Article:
As I’ve mentioned before, trivialities like the weather have been known to set me off on deep, spiraling rampages of self-pity. I’ve tried to combat this failing with inspirational words and ideas, but I still frequently fail.
I was thinking about my propensity for whining again the other day, as I was reading a long post and discussion thread on the subject of traditionalism in American culture over on Rod Dreher’s excellent CrunchyCon blog. In the comments, ‘Chuck’ mentions the following:
Our culture is based on comfort. No one is going to give up the comfort of driving unless under extreme economic duress. No one is going live in a smaller house if they can afford a bigger one. No one is going to sacrifice their happiness for someone else's idea of a greater good and that cuts across liberal and conservative ideas.
I agreed quite completely. At the risk of sounding positively un-American (something I am most assuredly not), I have to admit that comfort, and the seeking thereof, has been planted deep down in my own psyche, and has grown long, tenacious roots.
Let’s just put together a little laundry list of some Things That Make Us Americans Comfy:
My point here is neither to bash my homeland (it’s a great country) nor to rehash all the idiotic stereotypes so many people – many of whom have never actually set foot in the USA but still think they know all about it and hence are entitled to hate it – seem to hold.
But I do want to get at one of the weaknesses of the American character, or culture, of which I’m of course a prime exhibit. It’s this insistence that comfort come so very high on one’s list of priorities: simply put, why not indulge yourself with the highest level of comfort you can afford?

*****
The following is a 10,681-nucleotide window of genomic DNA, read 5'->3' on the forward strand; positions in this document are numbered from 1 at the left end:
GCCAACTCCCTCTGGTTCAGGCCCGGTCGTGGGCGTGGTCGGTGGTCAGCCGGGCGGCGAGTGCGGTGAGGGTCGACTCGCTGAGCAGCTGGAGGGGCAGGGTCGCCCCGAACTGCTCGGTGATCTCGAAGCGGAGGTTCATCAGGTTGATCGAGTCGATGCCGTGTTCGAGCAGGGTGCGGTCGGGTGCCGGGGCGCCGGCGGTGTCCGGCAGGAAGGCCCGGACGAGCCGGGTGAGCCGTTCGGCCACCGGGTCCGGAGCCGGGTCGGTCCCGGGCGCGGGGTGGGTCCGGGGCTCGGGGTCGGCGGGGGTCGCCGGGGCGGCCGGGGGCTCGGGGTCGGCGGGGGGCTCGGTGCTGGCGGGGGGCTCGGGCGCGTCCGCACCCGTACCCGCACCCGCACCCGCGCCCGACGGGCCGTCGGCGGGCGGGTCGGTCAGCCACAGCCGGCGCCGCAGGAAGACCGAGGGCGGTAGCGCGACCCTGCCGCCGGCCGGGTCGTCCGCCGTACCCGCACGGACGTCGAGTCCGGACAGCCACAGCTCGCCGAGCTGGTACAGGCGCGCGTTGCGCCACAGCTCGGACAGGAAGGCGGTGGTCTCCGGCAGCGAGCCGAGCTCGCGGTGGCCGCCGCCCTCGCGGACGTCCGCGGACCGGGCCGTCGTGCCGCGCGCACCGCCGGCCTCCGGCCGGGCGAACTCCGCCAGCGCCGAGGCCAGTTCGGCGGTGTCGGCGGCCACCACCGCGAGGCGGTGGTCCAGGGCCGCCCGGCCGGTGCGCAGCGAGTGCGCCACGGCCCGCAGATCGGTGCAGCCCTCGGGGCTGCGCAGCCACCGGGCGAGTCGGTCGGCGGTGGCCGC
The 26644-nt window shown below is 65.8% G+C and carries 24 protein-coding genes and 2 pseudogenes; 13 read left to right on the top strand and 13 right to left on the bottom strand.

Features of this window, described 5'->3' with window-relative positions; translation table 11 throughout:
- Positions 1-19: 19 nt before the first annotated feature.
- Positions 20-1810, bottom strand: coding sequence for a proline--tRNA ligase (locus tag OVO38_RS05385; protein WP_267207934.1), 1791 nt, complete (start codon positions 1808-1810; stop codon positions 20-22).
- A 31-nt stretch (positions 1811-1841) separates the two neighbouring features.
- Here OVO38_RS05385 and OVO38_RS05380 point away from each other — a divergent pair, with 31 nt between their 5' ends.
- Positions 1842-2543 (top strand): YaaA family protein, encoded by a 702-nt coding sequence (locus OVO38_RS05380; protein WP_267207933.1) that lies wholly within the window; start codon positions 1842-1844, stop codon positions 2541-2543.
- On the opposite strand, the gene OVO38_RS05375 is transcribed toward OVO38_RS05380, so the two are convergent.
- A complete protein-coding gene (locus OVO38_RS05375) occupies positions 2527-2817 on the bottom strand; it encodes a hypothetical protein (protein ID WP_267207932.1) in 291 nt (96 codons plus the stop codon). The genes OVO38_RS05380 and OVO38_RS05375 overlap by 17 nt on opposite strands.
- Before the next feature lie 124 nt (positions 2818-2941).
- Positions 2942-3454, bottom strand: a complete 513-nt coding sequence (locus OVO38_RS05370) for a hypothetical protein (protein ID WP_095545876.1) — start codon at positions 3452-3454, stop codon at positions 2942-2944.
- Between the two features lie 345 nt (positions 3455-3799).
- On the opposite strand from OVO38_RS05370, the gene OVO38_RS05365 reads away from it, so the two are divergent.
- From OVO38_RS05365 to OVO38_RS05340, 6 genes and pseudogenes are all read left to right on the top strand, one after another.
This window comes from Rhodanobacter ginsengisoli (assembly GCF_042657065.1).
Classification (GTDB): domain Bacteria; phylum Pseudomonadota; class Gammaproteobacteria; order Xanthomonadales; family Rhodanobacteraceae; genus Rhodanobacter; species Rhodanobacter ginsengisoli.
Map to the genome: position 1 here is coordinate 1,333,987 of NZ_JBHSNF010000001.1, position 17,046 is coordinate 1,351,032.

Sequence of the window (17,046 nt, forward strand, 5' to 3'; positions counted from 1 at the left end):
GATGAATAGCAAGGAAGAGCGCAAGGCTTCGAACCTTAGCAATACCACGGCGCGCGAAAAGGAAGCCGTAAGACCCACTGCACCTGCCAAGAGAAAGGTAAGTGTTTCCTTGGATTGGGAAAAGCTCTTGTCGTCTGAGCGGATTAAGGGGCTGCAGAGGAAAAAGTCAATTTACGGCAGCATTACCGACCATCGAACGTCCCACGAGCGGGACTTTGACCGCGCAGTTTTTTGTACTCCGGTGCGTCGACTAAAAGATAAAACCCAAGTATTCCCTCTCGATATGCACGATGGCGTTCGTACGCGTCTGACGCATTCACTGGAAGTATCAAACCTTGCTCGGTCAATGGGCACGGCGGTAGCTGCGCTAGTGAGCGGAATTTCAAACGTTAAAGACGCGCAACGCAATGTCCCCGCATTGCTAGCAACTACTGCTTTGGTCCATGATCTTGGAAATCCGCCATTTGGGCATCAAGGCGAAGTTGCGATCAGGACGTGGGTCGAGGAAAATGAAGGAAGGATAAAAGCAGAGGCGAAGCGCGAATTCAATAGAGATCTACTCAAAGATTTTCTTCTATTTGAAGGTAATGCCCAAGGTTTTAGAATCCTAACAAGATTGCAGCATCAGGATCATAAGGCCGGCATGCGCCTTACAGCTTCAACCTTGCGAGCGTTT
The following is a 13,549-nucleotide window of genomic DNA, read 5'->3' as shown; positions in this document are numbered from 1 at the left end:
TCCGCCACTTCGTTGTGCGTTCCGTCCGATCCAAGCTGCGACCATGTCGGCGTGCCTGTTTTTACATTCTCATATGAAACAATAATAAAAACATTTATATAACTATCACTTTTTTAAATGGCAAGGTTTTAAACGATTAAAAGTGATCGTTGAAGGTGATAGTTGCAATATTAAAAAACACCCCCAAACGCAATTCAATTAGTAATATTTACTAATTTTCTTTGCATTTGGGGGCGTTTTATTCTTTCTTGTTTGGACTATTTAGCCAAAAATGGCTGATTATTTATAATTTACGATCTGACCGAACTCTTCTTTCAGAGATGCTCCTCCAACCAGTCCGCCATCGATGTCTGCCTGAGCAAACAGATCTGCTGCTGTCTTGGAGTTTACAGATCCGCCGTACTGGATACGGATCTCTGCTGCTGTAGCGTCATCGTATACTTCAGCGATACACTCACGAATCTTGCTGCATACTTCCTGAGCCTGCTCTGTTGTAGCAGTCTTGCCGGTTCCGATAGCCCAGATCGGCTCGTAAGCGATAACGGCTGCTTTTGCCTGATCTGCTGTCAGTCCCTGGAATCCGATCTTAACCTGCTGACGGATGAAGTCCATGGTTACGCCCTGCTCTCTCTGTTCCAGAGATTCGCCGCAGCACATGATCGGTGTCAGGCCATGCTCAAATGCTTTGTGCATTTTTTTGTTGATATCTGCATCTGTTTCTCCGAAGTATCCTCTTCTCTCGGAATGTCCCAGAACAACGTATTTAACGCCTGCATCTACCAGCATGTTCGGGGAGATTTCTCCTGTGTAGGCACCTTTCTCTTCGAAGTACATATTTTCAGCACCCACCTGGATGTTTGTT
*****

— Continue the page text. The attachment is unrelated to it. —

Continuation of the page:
Well, for one reason, luxuries and personal preferences fully indulged soon become necessities. You hear lines like these: ‘Oh, I just must have a big room of my own in my house to spread out in and be myself.’ Or ‘I just cannot deal with heat and humidity without air conditioning. That’s just who I am.’ Or 'My children simply must grow up with a big yard to play in. I'd be cheating them if I provided anything less.'
These consumerist assumptions are widespread in the US, and of course elsewhere, too, including here in Hong Kong. People everywhere like to be comfortable.
But comfort levels can differ substantially: what's actually considered to be comfortable is heavily conditioned by culture. Let's take some of these differences on -- briefly, I promise! -- one by one. I'll restrain myself to writing strictly about what I know about comfort in the USA and in Hong Kong.
Now, if you're an expat in Hong Kong, or are thinking of becoming one, stop and think for a minute: how much is it going to cost you to 'make yourself comfortable' in Hong Kong? Is it really going to be worth it to re-constitute the living conditions you enjoyed back in the USA (or UK or wherever)? And if you do manage to 'find your comfort zone', will it only turn out to be a trap?
It's taken me many years to learn this simple lesson: comfort isn't as important as I thought it was. And it's certainly not worth it, financially or psychically, for me to try to make myself comfortable in an American way when I'm living somewhere else.
Readers, any stories of your own adjustments to expat comfort levels?